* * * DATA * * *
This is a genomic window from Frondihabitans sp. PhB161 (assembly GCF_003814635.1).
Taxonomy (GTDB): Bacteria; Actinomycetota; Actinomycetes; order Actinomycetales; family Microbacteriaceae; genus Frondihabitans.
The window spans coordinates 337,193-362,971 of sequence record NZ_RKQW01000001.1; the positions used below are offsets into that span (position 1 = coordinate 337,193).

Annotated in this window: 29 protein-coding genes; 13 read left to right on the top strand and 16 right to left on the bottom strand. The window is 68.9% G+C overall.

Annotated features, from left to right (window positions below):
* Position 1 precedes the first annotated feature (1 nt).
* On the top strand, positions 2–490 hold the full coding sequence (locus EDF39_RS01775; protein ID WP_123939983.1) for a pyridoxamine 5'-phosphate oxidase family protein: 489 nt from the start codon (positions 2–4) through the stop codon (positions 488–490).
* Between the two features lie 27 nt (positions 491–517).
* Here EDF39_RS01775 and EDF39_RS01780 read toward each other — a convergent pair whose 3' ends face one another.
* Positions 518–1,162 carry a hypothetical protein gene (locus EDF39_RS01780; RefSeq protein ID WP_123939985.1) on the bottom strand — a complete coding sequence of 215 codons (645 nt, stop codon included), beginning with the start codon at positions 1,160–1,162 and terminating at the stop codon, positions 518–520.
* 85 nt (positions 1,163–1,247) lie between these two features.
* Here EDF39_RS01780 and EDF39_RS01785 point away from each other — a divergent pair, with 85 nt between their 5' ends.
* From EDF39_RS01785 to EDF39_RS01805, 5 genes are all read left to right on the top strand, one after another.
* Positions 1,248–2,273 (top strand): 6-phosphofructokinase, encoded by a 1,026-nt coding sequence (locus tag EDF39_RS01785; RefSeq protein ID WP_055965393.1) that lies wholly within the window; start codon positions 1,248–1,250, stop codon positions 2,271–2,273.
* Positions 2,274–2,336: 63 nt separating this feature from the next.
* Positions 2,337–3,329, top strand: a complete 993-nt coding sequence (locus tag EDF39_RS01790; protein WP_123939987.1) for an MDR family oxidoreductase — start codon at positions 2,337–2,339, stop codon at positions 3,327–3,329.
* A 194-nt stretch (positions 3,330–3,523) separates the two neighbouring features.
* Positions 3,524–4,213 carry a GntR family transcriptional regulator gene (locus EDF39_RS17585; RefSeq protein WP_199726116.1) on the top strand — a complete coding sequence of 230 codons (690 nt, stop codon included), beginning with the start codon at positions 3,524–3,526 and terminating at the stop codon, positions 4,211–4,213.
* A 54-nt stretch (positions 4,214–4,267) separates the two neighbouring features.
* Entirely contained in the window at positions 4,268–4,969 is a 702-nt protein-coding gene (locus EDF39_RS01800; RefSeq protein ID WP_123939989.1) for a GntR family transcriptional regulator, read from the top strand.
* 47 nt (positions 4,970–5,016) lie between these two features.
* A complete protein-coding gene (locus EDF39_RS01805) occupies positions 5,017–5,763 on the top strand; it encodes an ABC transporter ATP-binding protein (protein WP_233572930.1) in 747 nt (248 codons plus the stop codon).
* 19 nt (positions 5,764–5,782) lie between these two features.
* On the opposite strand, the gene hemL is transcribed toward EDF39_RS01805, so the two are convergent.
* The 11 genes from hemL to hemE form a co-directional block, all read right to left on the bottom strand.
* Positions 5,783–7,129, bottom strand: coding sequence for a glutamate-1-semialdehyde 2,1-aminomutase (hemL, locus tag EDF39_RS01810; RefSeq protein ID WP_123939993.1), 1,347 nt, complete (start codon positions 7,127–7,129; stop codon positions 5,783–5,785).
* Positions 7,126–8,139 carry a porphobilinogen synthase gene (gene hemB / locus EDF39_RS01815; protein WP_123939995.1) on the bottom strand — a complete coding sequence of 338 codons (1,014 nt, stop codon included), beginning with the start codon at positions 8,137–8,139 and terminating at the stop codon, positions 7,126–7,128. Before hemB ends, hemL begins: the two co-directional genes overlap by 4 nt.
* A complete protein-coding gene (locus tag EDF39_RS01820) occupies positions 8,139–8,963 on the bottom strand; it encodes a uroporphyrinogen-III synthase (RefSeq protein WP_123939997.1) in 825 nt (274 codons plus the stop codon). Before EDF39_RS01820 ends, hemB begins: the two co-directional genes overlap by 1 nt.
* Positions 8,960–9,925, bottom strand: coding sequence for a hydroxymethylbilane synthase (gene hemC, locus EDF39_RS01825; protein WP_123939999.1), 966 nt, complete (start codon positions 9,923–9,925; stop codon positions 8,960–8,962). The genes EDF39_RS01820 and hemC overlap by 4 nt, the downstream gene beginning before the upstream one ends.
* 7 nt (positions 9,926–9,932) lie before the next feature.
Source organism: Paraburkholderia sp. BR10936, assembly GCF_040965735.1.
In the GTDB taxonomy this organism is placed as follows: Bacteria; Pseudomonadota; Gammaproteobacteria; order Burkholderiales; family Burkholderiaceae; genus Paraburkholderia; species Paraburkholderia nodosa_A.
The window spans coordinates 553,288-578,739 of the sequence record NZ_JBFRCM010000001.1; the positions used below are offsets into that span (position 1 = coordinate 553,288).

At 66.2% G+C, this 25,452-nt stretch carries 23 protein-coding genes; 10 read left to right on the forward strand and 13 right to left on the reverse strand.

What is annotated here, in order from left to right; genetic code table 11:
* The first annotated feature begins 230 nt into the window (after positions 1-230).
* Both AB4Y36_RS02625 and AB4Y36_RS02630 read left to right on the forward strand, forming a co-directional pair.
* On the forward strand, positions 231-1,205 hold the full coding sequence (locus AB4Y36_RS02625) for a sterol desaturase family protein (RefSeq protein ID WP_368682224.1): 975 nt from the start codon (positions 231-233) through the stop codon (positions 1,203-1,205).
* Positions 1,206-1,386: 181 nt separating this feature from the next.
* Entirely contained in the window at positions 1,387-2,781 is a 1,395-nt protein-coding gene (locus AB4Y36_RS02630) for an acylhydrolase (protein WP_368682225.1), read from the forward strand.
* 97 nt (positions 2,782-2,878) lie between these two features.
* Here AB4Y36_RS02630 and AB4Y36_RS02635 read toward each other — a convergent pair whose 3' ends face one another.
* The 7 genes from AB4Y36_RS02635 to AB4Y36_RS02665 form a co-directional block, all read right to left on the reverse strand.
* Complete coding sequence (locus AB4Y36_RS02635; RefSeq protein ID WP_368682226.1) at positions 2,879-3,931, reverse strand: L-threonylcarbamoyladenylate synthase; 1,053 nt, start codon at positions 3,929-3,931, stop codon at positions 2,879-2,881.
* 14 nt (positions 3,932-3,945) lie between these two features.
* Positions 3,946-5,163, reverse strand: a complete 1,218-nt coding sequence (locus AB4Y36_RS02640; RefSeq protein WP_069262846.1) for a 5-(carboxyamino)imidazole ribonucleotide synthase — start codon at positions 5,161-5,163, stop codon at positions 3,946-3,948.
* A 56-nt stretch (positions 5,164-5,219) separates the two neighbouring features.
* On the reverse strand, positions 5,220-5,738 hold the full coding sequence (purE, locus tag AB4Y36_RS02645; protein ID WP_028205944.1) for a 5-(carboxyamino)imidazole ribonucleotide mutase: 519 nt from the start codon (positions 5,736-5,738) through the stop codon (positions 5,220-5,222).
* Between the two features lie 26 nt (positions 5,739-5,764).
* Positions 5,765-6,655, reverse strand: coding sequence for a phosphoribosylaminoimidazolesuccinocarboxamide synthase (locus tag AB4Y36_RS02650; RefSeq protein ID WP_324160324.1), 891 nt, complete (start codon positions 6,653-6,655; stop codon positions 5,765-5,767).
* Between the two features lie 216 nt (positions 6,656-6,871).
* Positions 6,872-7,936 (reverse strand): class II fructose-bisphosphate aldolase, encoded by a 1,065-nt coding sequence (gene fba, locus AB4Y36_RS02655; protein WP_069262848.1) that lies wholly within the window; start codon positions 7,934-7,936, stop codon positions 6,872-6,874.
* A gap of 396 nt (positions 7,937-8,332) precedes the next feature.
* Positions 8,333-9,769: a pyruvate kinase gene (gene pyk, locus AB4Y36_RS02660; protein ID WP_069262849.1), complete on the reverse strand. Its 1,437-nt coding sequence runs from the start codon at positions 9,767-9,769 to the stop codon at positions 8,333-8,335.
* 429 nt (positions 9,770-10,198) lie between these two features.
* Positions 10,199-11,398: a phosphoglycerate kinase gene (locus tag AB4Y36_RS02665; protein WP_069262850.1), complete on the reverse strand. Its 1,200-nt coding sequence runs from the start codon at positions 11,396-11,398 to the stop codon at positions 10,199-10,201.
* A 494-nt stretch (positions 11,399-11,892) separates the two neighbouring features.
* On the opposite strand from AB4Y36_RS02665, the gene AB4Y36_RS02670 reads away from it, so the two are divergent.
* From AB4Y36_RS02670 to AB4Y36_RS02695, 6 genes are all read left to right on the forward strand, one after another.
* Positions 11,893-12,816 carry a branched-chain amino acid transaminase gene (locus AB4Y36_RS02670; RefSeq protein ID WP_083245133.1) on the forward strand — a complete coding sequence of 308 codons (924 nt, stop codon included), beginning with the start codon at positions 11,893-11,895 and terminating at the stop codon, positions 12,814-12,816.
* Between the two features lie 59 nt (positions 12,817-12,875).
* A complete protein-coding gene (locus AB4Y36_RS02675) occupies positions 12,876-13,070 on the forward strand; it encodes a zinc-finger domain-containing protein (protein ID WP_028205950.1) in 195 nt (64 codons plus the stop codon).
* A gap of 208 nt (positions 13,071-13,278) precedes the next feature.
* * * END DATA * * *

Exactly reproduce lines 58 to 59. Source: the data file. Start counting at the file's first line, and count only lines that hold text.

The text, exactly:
* On the opposite strand from AB4Y36_RS02665, the gene AB4Y36_RS02670 reads away from it, so the two are divergent.
* From AB4Y36_RS02670 to AB4Y36_RS02695, 6 genes are all read left to right on the forward strand, one after another.